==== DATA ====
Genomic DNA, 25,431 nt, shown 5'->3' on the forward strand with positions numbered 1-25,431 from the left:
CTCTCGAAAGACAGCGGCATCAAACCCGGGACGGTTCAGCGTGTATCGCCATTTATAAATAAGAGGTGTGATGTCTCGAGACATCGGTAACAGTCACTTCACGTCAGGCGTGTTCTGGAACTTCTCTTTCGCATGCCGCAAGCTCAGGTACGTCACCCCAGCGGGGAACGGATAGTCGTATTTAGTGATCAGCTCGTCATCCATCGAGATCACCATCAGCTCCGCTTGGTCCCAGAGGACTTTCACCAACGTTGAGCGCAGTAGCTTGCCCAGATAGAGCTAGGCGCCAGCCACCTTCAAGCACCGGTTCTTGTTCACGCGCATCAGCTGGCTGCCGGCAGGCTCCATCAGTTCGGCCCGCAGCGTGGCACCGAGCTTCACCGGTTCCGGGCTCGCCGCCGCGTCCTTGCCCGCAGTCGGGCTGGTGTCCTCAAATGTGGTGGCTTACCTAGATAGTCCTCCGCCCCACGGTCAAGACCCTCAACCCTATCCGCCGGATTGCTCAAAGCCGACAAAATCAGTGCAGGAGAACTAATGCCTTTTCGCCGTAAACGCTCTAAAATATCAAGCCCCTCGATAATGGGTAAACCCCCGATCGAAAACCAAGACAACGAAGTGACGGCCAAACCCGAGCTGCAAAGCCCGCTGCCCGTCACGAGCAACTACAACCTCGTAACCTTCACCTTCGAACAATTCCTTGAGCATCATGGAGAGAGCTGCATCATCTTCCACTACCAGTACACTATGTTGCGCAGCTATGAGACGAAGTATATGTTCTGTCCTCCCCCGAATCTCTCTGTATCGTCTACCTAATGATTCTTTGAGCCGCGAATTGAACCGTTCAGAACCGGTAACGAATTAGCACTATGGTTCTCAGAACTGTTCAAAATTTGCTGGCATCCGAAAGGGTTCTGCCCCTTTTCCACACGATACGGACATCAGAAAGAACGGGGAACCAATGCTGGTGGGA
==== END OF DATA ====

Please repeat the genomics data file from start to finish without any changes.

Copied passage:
Genomic DNA, 25,431 nt, shown 5'->3' on the forward strand with positions numbered 1-25,431 from the left:
CTCTCGAAAGACAGCGGCATCAAACCCGGGACGGTTCAGCGTGTATCGCCATTTATAAATAAGAGGTGTGATGTCTCGAGACATCGGTAACAGTCACTTCACGTCAGGCGTGTTCTGGAACTTCTCTTTCGCATGCCGCAAGCTCAGGTACGTCACCCCAGCGGGGAACGGATAGTCGTATTTAGTGATCAGCTCGTCATCCATCGAGATCACCATCAGCTCCGCTTGGTCCCAGAGGACTTTCACCAACGTTGAGCGCAGTAGCTTGCCCAGATAGAGCTAGGCGCCAGCCACCTTCAAGCACCGGTTCTTGTTCACGCGCATCAGCTGGCTGCCGGCAGGCTCCATCAGTTCGGCCCGCAGCGTGGCACCGAGCTTCACCGGTTCCGGGCTCGCCGCCGCGTCCTTGCCCGCAGTCGGGCTGGTGTCCTCAAATGTGGTGGCTTACCTAGATAGTCCTCCGCCCCACGGTCAAGACCCTCAACCCTATCCGCCGGATTGCTCAAAGCCGACAAAATCAGTGCAGGAGAACTAATGCCTTTTCGCCGTAAACGCTCTAAAATATCAAGCCCCTCGATAATGGGTAAACCCCCGATCGAAAACCAAGACAACGAAGTGACGGCCAAACCCGAGCTGCAAAGCCCGCTGCCCGTCACGAGCAACTACAACCTCGTAACCTTCACCTTCGAACAATTCCTTGAGCATCATGGAGAGAGCTGCATCATCTTCCACTACCAGTACACTATGTTGCGCAGCTATGAGACGAAGTATATGTTCTGTCCTCCCCCGAATCTCTCTGTATCGTCTACCTAATGATTCTTTGAGCCGCGAATTGAACCGTTCAGAACCGGTAACGAATTAGCACTATGGTTCTCAGAACTGTTCAAAATTTGCTGGCATCCGAAAGGGTTCTGCCCCTTTTCCACACGATACGGACATCAGAAAGAACGGGGAACCAATGCTGGTGGGA